For the obvious, Call of Cthulhu is a game inspired by Lovecraft. It's called Call of Cthulhu, but that's more of a marketing thing, as Cthulhu actually plays a very little role in the title. The game is more about a few of Lovecraft's other novels, the most notable one being Shadow Over Innsmouth. However, if you don't know the difference between a Cthulhu and a Dagan or a Xa'ligha, that's okay as the game doesn't expect you to know these things, as you play as a character who knows nothing about these things either.
Call of Cthulhu: Dark Corners of the Earth is a first-person horror-adventure game. It has elements of a first-person shooter, an adventure game, and a survival-horror game. It's also a really tough cookie, it's not an easy game, and there is a legitimate survival element, as well as a few tough puzzles, and some pretty fantastic atmosphere and scares.
You play as a man named Jack Walters, who's a detective. The game starts with a prologue section when Jack helps a local police force he's acquainted with break into a house run by a group of cultists. They're shooting-up the police... However, when Jack infiltrates, the cultists don't seem to be hostile towards him, but rather actually welcome him with open arms, as they commit a mass-suicide ritual. And when he enters the basement, he witnesses something strange, and everything becomes a blur. He becomes conscious six years later, when he finds out he spent the last six years in a mental asylum. He has no memory of this time, and to him he was just at the cultists house. He of course is really curious about this time, but tries to resume his detective agency. He receives a letter and takes on the requested case to investigate a missing persons report of a Brian Burnham, a man who tried to start a grocery store chain in a nearby coastal town of Innsmouth. He goes to investigate.
Gameplay has a lot of variety, and fantastic pacing for the most part if you can accept it moves at a bit of a slower pace, a more slow-burn type of game (which benefits it rather than hurts it, I feel). The game has sections of exploration and interaction with townspeople. You actually have a big portion of the game at the beginning when you're defenseless, and have to master skills of stealth, evasion, and survival with taking advantage of the environment and lowly tools you have that are hardly murder weapons. There's puzzles, both in the on-the-fly gameplay sort and the 'need to solve this puzzle to continue' variety. And the game isn't full of scripted scenarios either (though a few do exist), so a lot of the survival has to be taken from your own wits and cleverness.
Survival is important. Gun bullets don't graze you, they can seriously damage you. The game has a mechanic where you bleed when shot, as well as where you are shot effects your damage reaction to being shot. You heal it with limited healing items you get, some to stop bleeding or mend wounded appendages, others to recover blood and health. You also need to be careful as some weapons can inflict poisoning on you to recover from. Eventually you do get a gun though, but the game hardly becomes a run-and-gun, you have to be really strategic and know when to let-go of being undetected to fire, and which enemies are really worth taking out. You have limited ammo, and the enemies can seriously kick your ♥♥♥ if you're not careful.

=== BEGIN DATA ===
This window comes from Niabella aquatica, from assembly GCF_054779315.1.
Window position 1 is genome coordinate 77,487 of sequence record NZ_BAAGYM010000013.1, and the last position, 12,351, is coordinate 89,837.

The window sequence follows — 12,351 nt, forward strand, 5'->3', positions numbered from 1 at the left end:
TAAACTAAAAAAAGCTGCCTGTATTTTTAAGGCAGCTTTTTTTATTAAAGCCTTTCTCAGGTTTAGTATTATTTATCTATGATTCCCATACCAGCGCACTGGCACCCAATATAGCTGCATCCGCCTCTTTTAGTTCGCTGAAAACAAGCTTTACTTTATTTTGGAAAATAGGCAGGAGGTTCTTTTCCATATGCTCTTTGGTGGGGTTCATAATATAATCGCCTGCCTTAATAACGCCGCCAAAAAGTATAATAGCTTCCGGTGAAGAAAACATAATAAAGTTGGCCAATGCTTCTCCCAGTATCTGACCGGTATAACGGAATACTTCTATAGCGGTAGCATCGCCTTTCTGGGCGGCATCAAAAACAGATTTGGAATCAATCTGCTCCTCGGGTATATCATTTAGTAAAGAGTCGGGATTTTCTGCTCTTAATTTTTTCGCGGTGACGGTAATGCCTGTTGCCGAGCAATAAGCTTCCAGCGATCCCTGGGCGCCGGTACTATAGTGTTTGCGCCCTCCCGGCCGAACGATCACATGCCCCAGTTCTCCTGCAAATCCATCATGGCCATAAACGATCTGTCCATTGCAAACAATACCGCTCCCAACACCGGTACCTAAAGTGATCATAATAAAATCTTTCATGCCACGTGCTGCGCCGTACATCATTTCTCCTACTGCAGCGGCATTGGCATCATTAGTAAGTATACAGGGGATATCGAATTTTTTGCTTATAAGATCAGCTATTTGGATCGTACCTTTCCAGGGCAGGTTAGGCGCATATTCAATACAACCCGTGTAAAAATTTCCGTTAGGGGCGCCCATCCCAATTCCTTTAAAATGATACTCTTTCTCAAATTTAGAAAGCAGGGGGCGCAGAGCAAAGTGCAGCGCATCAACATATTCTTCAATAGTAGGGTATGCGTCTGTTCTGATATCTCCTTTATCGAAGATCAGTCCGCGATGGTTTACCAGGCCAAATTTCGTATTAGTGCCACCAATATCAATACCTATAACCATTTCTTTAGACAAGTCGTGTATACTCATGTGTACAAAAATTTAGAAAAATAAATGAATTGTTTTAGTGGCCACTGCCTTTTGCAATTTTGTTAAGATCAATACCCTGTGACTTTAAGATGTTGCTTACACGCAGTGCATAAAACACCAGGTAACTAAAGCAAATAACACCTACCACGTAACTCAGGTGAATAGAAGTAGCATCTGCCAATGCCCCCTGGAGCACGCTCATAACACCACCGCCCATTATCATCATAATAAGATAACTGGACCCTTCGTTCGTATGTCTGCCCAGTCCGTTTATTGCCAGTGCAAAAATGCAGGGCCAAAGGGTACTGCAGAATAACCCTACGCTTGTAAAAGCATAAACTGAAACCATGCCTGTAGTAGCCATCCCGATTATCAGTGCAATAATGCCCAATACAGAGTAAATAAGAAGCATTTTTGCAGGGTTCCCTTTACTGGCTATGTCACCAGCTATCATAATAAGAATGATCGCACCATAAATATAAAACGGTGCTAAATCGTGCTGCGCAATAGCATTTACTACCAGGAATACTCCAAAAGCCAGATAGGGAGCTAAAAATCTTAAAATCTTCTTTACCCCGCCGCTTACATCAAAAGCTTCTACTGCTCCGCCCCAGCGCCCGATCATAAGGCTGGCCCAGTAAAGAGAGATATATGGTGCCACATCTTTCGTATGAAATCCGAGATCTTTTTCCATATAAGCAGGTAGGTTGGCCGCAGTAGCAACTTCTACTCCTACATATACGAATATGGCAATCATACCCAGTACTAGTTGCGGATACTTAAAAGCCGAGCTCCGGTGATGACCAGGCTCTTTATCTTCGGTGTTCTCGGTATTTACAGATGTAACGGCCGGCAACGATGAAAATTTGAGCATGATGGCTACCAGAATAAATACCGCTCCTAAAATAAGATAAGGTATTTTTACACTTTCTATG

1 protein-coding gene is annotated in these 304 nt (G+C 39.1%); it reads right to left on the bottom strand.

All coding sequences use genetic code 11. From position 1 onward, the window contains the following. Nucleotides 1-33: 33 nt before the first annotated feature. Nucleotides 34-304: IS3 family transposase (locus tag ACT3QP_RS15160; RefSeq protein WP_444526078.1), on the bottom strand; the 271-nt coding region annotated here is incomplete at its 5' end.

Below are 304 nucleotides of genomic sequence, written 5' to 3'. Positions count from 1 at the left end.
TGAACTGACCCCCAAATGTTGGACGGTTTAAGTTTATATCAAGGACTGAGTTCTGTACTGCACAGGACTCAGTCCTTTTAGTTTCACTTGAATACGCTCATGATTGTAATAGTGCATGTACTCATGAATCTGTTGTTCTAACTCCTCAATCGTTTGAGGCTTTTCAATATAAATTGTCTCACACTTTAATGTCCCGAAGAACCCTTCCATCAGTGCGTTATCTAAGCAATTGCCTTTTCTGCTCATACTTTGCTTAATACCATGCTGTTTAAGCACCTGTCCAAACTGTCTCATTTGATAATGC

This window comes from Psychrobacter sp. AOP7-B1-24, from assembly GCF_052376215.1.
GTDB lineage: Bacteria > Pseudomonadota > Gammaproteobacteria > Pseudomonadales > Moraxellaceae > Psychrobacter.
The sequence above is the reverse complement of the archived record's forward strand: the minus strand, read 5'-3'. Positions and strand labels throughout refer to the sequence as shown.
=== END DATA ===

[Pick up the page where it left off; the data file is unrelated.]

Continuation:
But the game isn't all about combat and stealth. There also are areas and levels with almost no enemies at all, and some fantastic horror scenes, strange sanity moments, and just some atmosphere and sequences that go in very different directions. The character also has a sanity feature, which makes it so the more he's around unpleasent things, the more weird things may become for him. Certain areas, imagery, and the like help his sanity, while others break it.
The game also has some memorizing music, graphics are obviously a bit outdated but do the job, and as the game continues, situations open up a lot more to how you can approach them. And the game continues adding new elements, additions, and set-piece like moments all the way through to the end to prevent it from becoming too much of the same, and leaving you to continually wonder what might be coming next. It's pacing can be argued is slow, but I think works very well for the title and what its trying to achieve.
I also can mention that this game I would label as a scary game, it is absolutely tense a lot of the time, and some segments legitimately scared the crap out of me. But part of the way it pulls this off is that they're not over-abundant or consistent, and don't rely on the same few tricks or overly on cheap scares.
There is some jank here though, with some bugs, sometimes you may be detected by enemies when they really shouldn't of detected you, and there's a few frustrating parts of the game that are kind of trial-and-error, where basically you need to do what the game wants you to do or you'll die. There are some fan patches to address some of these issues, however.
It's not perfect, but I do think it's a good horror title, and worth checking out if you either have interest in horror games or Lovecraft mythos (as its mine and many others personal favorite Lovecraftian-based game). It does require some patience though, but there is an excellent experience here if you enjoy this sort of thing.